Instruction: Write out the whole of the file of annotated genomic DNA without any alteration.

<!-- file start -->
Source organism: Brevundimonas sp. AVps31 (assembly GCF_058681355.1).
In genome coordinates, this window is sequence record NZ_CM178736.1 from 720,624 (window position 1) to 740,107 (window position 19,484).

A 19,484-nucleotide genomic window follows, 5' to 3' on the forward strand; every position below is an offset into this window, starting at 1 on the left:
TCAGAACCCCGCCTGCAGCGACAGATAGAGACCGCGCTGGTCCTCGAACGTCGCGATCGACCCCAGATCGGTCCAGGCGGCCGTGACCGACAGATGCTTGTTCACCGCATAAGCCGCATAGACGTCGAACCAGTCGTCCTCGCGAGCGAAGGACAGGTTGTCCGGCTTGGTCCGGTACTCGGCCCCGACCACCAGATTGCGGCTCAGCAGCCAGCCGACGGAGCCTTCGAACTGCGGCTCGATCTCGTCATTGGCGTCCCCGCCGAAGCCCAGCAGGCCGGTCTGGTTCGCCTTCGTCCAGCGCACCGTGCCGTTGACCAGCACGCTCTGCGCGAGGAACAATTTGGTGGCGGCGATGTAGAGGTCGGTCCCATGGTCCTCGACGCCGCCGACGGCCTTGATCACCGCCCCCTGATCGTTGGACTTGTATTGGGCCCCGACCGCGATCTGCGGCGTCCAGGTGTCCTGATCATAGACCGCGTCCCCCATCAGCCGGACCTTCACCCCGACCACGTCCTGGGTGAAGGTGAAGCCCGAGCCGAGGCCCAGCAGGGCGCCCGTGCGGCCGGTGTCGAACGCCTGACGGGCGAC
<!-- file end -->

Source organism: Brevundimonas sp. AVps31 (assembly GCF_058681355.1).
In genome coordinates, this window is sequence record NZ_CM178736.1 from 720,624 (window position 1) to 740,107 (window position 19,484).

A 19,484-nucleotide genomic window follows, 5' to 3' on the forward strand; every position below is an offset into this window, starting at 1 on the left:
TCAGAACCCCGCCTGCAGCGACAGATAGAGACCGCGCTGGTCCTCGAACGTCGCGATCGACCCCAGATCGGTCCAGGCGGCCGTGACCGACAGATGCTTGTTCACCGCATAAGCCGCATAGACGTCGAACCAGTCGTCCTCGCGAGCGAAGGACAGGTTGTCCGGCTTGGTCCGGTACTCGGCCCCGACCACCAGATTGCGGCTCAGCAGCCAGCCGACGGAGCCTTCGAACTGCGGCTCGATCTCGTCATTGGCGTCCCCGCCGAAGCCCAGCAGGCCGGTCTGGTTCGCCTTCGTCCAGCGCACCGTGCCGTTGACCAGCACGCTCTGCGCGAGGAACAATTTGGTGGCGGCGATGTAGAGGTCGGTCCCATGGTCCTCGACGCCGCCGACGGCCTTGATCACCGCCCCCTGATCGTTGGACTTGTATTGGGCCCCGACCGCGATCTGCGGCGTCCAGGTGTCCTGATCATAGACCGCGTCCCCCATCAGCCGGACCTTCACCCCGACCACGTCCTGGGTGAAGGTGAAGCCCGAGCCGAGGCCCAGCAGGGCGCCCGTGCGGCCGGTGTCGAACGCCTGACGGGCGAC